Even if you do not have children yet, if you live or plan an ultra mobile lifestyle, you should think in these terms because it is one of the best ways to educate and prepare children to be global citizens of the 21st century. Our world and education is going through a huge change today.
"Travel and change of place impart new vigor to the mind." Seneca
"Experience, travel - these are as education in themselves" Euripedes
"An investment in knowledge always pays the best interest" Benjamin Franklin
"I never let schooling get in the way of my education" Mark Twain
"We are educating children to have safe secure jobs in 1950.” Kiyosaki
World travel in itself can't help but enrich and educate, but as a parent, one wants to think of the big picture and how to meet all the needs of
a child, while living a free, adventurous life. We are monolinguals
raising a trilingual from birth and non-musicians raising a child who
plays violin and piano as we roam the world, so we have learned a few
things along the way that we want to share.
I'm a life longer learner who has always had great passion for, and iconoclastic ideas
about education. The lead photo may be misleading because we do not own
an iphone, ipod, Nintendo DS, ipad, Kindle or Wii, and we believe in strongly monitoring and limiting our child's time online and
screen time, making sure most of her time is in nature, playing and
unplugged. Meanwhile, she is still years ahead of age peers in academic
learning, partly because she is allowed to go at her own pace.
It is a fine line today because of the amazing technology and 60% of all schools will be virtual by the end of the decade, so being tech savvy should be a part of the curriculum for these digit... but one must also educate about the addictive nature and harms. We're apple fans and love their slogan "Think Differently" thus we own two Mac laptops & one PC (and may own some of the others down the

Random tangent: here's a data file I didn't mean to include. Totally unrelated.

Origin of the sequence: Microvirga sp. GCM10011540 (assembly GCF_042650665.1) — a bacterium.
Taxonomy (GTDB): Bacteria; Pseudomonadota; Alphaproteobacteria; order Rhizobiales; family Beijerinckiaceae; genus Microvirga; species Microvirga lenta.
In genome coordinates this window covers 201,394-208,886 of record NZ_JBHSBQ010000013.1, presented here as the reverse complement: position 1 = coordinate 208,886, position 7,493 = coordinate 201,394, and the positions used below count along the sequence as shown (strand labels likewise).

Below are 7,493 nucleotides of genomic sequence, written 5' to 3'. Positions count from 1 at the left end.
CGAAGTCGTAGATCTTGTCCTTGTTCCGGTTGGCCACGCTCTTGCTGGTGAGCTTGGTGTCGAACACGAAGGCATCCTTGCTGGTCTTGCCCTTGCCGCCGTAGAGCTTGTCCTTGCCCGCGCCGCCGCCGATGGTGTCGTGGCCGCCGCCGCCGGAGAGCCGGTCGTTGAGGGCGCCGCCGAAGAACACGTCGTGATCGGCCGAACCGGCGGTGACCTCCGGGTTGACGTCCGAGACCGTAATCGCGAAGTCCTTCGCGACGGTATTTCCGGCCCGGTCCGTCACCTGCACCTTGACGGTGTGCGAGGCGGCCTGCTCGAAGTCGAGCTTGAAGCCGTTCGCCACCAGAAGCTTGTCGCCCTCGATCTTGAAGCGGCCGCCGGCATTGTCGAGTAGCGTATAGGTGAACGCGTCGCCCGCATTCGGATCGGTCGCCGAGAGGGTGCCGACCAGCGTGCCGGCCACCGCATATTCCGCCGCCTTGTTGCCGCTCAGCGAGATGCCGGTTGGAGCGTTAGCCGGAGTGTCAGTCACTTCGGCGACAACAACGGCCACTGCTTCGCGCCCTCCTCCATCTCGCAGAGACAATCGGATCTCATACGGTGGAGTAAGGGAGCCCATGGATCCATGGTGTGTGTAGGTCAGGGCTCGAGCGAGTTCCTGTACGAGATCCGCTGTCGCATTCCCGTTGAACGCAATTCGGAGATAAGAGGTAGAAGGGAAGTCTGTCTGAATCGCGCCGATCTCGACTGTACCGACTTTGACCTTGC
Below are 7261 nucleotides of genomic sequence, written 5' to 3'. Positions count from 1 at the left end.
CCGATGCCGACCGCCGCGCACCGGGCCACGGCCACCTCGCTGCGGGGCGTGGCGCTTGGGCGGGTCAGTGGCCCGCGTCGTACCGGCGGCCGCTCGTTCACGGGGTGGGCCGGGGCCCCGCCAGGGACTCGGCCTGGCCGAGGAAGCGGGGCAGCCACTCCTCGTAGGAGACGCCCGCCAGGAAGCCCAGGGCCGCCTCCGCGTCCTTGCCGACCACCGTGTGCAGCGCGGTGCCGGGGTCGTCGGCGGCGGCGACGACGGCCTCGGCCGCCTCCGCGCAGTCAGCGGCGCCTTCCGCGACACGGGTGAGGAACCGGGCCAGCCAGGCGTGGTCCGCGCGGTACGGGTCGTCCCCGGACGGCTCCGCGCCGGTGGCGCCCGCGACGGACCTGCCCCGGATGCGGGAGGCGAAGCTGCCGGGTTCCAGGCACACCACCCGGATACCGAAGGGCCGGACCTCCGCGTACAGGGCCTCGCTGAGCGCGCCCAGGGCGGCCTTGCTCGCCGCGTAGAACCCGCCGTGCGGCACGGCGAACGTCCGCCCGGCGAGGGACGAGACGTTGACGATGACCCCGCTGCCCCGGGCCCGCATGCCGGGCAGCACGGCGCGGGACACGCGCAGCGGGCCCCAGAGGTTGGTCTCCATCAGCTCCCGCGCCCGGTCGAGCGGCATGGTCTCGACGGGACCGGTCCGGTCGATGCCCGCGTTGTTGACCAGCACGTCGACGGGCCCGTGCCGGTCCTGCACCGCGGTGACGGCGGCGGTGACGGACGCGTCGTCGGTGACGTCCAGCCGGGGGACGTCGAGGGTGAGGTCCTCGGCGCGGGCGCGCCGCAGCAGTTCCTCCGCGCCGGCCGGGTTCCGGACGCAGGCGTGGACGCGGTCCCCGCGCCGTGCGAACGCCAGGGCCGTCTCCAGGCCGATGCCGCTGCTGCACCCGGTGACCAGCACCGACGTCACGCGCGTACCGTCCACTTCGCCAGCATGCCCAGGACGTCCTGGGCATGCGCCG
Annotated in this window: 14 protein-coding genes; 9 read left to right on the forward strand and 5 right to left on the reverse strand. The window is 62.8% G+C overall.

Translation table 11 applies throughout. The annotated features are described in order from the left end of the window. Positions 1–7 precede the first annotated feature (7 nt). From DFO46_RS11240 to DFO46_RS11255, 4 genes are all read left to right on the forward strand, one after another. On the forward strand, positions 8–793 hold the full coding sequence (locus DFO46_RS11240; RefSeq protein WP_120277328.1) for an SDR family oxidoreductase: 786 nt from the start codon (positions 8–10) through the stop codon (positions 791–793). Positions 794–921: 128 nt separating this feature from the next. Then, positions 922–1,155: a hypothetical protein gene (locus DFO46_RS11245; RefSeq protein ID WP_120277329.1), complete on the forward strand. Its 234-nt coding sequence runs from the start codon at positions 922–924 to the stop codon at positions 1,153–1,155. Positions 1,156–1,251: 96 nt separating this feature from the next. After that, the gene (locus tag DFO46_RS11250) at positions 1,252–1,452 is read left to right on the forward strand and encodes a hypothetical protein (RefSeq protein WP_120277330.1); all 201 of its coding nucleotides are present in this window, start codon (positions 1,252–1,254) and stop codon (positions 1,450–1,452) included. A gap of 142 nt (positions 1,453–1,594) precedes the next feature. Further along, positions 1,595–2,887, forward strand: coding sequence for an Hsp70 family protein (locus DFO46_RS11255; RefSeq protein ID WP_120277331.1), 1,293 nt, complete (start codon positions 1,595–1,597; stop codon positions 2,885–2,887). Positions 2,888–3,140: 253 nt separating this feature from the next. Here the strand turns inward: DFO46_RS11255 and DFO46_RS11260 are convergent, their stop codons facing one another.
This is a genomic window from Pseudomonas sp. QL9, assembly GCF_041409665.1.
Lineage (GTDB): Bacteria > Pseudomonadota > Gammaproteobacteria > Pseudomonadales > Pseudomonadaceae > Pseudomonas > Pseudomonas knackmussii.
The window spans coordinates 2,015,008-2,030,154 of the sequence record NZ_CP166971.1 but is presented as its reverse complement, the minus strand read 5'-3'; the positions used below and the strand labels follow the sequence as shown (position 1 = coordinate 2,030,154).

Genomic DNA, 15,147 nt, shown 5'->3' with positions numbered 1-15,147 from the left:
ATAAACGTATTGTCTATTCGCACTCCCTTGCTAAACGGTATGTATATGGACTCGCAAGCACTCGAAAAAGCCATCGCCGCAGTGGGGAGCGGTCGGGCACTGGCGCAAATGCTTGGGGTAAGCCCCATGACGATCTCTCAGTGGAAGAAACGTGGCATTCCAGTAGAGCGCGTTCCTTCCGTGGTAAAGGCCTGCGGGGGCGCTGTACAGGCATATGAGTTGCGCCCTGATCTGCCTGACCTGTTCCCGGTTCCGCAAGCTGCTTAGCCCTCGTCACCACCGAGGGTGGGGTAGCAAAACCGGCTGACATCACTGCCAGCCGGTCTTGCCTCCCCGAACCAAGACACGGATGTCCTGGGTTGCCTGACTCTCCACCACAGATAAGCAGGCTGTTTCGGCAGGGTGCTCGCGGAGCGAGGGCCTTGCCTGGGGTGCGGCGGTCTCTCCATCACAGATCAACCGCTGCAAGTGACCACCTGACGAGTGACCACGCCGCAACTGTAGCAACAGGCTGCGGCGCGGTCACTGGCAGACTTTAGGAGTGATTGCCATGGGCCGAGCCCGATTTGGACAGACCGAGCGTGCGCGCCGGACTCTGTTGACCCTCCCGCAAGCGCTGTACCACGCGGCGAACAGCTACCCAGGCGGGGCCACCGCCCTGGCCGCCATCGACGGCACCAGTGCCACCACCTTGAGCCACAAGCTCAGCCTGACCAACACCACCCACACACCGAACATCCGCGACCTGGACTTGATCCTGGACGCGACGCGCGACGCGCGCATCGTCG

line) but we like how that gives us some boundaries to our time online
as we do not want to be virtually connected 24/7 even though we live a
digital nomadic life with that as our lifeline to the world in many
I've promised you a series about education on the road, so this is the first and I plan to make an e-book with even more details (as well as one on
raising a bilingual or trilingual child from birth even if you are
monolingual parents). I am also working on putting all my posts on
homeschooling, going to a local school in foreign country, online
options. worldschooling and roadschooling under the heading of
"education", so that they will be easier to find.
I'm going to start with an interview that I did for Nunomad (with a few changes) so I have that basic information on this site. We
repeatedly get asked these kinds of questions so good to have them all
together and easier to find.
What was your initial goal for your children and family when you chose to take on a traveling/nomadic lifestyle?
Our primary goal for our opened ended world tour that began in 2006 was to educate our child and have more time together as we explored the world slowly.
This is how we answered the why question on our website before we left in 2006:“To see the world and know it more deeply, connect deeper with
It still remains just as true today!
Do you feel you have achieved or that you are in the process of achieving your goal?
Absolutely! We had very high expectations, but the reality has far surpassed anything we could have dreamed about. My daughter was 5 when
we started (but reading well at a Harry Potter level and doing school
work many years ahead of age peers in every area) and just turned 9 and
we feel she has gotten the best possible education through our travel,